Against “Against Trump”
To mild fanfare, National Review has published a symposium opposing Donald Trump’s candidacy, featuring just under two dozen representatives of various right-of-center strains of thought. It is unclear who is the target audience of this piece. Someone may have persuaded Bill Kristol that Iowa caucus-goers are likely to turn against Trump after having Leo Strauss on vulgarity quoted to them. Maybe, with the symposium’s fourteen mentions of St. Ronald Reagan, Conservative Movement Inc. still holds to the belief that struggling citizens crave more 80s nostalgia about a president whose youngest living voter is 50 years old. What’s more likely, I think, is that this editorial is primarily about the writers themselves, many of whom consider themselves gatekeepers of respectable conservative opinion: they mean to draw their lines in the sand. I can only hope they are not pretending to be winning the battle against their Frankenstein monster.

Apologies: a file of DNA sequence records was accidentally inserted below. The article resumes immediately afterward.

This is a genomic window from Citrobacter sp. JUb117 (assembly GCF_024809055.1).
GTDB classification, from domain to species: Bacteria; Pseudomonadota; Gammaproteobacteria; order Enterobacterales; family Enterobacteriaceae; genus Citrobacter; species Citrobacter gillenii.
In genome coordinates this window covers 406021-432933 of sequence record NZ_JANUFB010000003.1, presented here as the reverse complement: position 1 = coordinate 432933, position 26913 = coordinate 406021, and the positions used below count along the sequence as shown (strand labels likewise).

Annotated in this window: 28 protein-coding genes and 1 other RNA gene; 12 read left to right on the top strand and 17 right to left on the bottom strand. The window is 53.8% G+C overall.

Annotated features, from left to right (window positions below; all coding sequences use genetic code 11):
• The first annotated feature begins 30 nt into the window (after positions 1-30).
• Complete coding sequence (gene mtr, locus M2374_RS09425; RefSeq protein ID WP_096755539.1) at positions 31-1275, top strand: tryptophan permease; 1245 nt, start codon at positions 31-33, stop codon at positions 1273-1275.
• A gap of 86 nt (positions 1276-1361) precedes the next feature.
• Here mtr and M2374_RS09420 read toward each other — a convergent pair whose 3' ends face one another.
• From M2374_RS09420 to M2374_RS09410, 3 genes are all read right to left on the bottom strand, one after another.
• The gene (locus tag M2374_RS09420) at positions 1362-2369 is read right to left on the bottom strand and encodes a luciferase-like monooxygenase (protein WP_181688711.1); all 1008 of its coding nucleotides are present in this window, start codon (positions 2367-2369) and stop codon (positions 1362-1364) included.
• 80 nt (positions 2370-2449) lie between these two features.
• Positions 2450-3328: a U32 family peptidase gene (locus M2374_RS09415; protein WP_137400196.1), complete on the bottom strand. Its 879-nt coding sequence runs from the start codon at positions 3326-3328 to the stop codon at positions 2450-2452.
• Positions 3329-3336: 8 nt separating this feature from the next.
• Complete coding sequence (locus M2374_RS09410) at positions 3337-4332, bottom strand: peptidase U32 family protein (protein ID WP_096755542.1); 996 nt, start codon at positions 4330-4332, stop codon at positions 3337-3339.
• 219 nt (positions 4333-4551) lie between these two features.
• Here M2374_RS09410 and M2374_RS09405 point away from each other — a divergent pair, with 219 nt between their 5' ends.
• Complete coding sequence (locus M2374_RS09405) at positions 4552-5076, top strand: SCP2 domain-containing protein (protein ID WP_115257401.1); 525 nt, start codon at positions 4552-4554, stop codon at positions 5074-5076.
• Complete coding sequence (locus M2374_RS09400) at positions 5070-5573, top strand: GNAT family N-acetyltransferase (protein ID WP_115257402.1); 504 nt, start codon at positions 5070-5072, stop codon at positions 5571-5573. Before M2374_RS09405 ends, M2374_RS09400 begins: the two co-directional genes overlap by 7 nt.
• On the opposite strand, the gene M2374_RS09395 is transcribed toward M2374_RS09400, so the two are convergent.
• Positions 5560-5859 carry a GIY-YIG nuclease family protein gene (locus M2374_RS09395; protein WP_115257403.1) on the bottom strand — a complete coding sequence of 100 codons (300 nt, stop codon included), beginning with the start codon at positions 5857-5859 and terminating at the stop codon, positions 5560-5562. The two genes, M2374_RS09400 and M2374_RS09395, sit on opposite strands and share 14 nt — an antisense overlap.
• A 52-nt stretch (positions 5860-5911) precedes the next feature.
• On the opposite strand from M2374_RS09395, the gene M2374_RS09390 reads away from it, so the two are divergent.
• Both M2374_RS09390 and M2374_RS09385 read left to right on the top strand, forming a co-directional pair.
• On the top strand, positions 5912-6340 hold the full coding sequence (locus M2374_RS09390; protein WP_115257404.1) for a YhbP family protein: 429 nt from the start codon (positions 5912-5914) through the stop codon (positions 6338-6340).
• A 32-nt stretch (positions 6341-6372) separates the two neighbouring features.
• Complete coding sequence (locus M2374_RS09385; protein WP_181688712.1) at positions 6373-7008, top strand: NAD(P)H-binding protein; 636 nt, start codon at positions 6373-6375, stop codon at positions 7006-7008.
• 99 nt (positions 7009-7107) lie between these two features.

Trump has steamrolled through the GOP ‘establishment’ and the ‘old guard’ of conservative punditry with a mystifying ease — and has revealed the dead ideology of Reagan conservatism for the paper tiger it is. It no longer represents a viable coalition. The people have moved on, even if professional right-wingers have not. The Republican divide between establishmentarians and the populist/movement ‘base’ is no longer merely one about strategy. American politics are increasingly resembling European politics. The parties are as polarized as they have been in the modern era. The fabled center is not ‘holding.’ Because it has no positive case to make for a winning alternative, the Republican superstructure has been utterly paralyzed in its response to Trump. The old truism stands: something always beats nothing. These writers, many of whom I respect, can berate Trump every day from now until the Republican convention — but they can’t beat someone with no one. And their collective paralysis — their stunning inability to stop a man like Trump — points to the urgent need for a new era of right-of-center thinkers to rise.